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dc.contributor.authorWand, B.
dc.contributor.authorElliott, R.
dc.contributor.authorSawyer, A.
dc.contributor.authorSpence, R.
dc.contributor.authorBeales, Darren
dc.contributor.authorO'Sullivan, Peter
dc.contributor.authorSmith, Anne
dc.contributor.authorGibson, W.
dc.identifier.citationWand, B. and Elliott, R. and Sawyer, A. and Spence, R. and Beales, D. and O'Sullivan, P. and Smith, A. et al. 2017. Disrupted body-image and pregnancy-related lumbopelvic pain. A preliminary investigation. Musculoskeletal Science and Practice. 30: pp. 49-55.

Background: Recent investigations have suggested that disrupted body-image may contribute to the lumbopelvic pain experience. The changes in body shape and size associated with pregnancy suggest that pregnancy-related lumbopelvic pain might be a problem in which alterations in body-image are particularly relevant. Objectives: To investigate if self-reported body-image is related to lumbopelvic pain status in women during pregnancy and explore the factors that might contribute to changes in body-image in women experiencing pregnancy-related lumbopelvic pain. Design: Cross-sectional cohort study. Method: Forty-two women in the third trimester of pregnancy were recruited regardless of clinical status. Pain intensity and disability were measured to estimate clinical severity. The Fremantle Back Awareness Questionnaire was used to assess body-image. Participants also completed a series of questionnaires and physical tests to explore factors that might be associated with altered body-image. Results: The median Fremantle Back Awareness Questionnaire score for the pain free women was 1 (IQR 0–1.5) and the median score for those in pain was 3.5 (IQR 2–8). This difference was statistically significant (p = 0.005). The questionnaire score was significantly correlated with pain intensity but not with disability. Of the measured variables only pain catastrophisation was significantly associated with disrupted body-image. Conclusions: Self-reported disruption of body-image was significantly greater in pregnant women who were experiencing lumbopelvic pain than those who weren't and the extent of body-image disruption was associated with pain intensity. Only pain related catastrophisation was related to disrupted body-image.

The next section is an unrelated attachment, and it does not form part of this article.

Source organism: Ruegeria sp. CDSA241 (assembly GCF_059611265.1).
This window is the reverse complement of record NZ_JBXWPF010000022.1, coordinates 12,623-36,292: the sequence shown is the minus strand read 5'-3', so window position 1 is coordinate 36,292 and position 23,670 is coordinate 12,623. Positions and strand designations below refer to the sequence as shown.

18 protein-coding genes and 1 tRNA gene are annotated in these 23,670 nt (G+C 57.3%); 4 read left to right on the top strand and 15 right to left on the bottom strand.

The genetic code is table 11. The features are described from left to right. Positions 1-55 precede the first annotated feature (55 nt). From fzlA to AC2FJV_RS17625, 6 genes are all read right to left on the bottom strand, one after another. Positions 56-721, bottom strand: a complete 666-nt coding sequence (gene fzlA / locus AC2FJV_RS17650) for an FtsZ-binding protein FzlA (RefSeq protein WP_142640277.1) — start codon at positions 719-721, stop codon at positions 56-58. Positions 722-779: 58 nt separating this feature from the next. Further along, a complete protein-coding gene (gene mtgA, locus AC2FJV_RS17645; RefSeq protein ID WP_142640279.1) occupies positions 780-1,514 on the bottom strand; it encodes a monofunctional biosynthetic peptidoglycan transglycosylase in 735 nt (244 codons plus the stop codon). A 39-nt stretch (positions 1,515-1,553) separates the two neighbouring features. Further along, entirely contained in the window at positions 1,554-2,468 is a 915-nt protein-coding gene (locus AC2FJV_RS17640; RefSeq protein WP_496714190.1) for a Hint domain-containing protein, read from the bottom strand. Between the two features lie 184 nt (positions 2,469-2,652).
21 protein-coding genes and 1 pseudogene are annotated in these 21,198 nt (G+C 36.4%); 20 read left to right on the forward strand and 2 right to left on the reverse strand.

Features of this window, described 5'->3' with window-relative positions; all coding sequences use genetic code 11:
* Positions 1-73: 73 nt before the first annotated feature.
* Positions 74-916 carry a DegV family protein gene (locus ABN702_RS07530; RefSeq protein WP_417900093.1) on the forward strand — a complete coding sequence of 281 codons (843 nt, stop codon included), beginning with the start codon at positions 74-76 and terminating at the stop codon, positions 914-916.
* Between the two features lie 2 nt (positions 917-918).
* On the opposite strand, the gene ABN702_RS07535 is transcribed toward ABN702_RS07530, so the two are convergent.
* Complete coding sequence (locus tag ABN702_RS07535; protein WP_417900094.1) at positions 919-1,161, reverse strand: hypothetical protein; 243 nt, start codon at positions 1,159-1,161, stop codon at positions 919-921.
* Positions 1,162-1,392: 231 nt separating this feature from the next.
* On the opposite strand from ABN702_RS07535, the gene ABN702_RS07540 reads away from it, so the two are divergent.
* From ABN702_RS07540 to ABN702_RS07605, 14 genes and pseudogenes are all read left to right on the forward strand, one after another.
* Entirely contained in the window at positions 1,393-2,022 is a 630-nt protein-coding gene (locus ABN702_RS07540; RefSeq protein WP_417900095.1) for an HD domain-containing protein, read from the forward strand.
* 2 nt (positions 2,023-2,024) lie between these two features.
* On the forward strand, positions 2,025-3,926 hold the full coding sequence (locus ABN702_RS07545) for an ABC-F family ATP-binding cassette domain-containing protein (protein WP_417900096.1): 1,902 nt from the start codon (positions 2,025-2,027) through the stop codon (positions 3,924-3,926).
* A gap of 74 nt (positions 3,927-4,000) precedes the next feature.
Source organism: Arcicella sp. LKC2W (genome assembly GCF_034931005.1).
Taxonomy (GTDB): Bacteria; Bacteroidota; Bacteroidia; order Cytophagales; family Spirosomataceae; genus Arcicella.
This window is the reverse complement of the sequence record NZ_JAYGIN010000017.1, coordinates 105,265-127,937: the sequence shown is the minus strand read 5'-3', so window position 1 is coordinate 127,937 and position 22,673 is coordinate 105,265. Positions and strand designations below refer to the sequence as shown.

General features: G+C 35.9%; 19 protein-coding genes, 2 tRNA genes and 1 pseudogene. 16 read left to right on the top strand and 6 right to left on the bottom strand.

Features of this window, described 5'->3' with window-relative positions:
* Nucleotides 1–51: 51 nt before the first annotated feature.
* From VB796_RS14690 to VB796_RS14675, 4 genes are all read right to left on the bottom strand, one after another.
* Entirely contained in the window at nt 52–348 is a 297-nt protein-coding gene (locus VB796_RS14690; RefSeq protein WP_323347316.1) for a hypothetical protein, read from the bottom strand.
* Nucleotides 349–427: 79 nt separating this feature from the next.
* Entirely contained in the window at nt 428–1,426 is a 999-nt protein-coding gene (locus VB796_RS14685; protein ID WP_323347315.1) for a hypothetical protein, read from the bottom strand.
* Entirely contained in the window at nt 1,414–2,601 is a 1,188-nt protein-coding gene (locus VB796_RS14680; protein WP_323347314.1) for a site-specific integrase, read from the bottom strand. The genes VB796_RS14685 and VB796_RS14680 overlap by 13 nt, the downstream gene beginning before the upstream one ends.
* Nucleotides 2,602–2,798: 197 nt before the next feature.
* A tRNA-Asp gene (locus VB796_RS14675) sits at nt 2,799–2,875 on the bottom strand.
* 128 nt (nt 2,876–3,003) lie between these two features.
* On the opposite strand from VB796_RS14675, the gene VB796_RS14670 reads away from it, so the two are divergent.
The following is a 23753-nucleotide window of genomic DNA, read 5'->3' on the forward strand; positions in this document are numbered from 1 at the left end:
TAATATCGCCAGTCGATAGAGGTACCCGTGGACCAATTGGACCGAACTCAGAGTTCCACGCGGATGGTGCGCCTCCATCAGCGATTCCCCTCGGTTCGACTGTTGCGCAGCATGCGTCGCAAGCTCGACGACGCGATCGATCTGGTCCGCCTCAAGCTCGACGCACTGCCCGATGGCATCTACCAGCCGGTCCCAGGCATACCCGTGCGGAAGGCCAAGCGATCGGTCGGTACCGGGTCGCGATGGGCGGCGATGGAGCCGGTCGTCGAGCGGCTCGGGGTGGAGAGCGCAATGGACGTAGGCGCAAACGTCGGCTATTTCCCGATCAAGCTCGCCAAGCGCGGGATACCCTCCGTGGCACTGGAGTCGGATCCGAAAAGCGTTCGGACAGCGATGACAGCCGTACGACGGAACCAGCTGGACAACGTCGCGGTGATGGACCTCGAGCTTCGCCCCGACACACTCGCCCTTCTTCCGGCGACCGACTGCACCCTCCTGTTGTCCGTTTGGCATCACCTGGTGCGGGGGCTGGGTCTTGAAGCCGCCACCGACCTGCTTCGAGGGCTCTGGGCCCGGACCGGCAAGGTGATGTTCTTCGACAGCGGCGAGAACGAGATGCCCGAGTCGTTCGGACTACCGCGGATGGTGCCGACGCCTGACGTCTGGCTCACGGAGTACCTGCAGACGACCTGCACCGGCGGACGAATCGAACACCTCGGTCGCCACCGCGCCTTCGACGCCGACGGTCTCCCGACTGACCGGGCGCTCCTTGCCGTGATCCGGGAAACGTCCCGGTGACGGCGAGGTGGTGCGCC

dc.titleDisrupted body-image and pregnancy-related lumbopelvic pain. A preliminary investigation
dc.typeJournal Article
dcterms.source.titleMusculoskeletal Science and Practice
curtin.departmentSchool of Physiotherapy and Exercise Science
curtin.accessStatusFulltext not available

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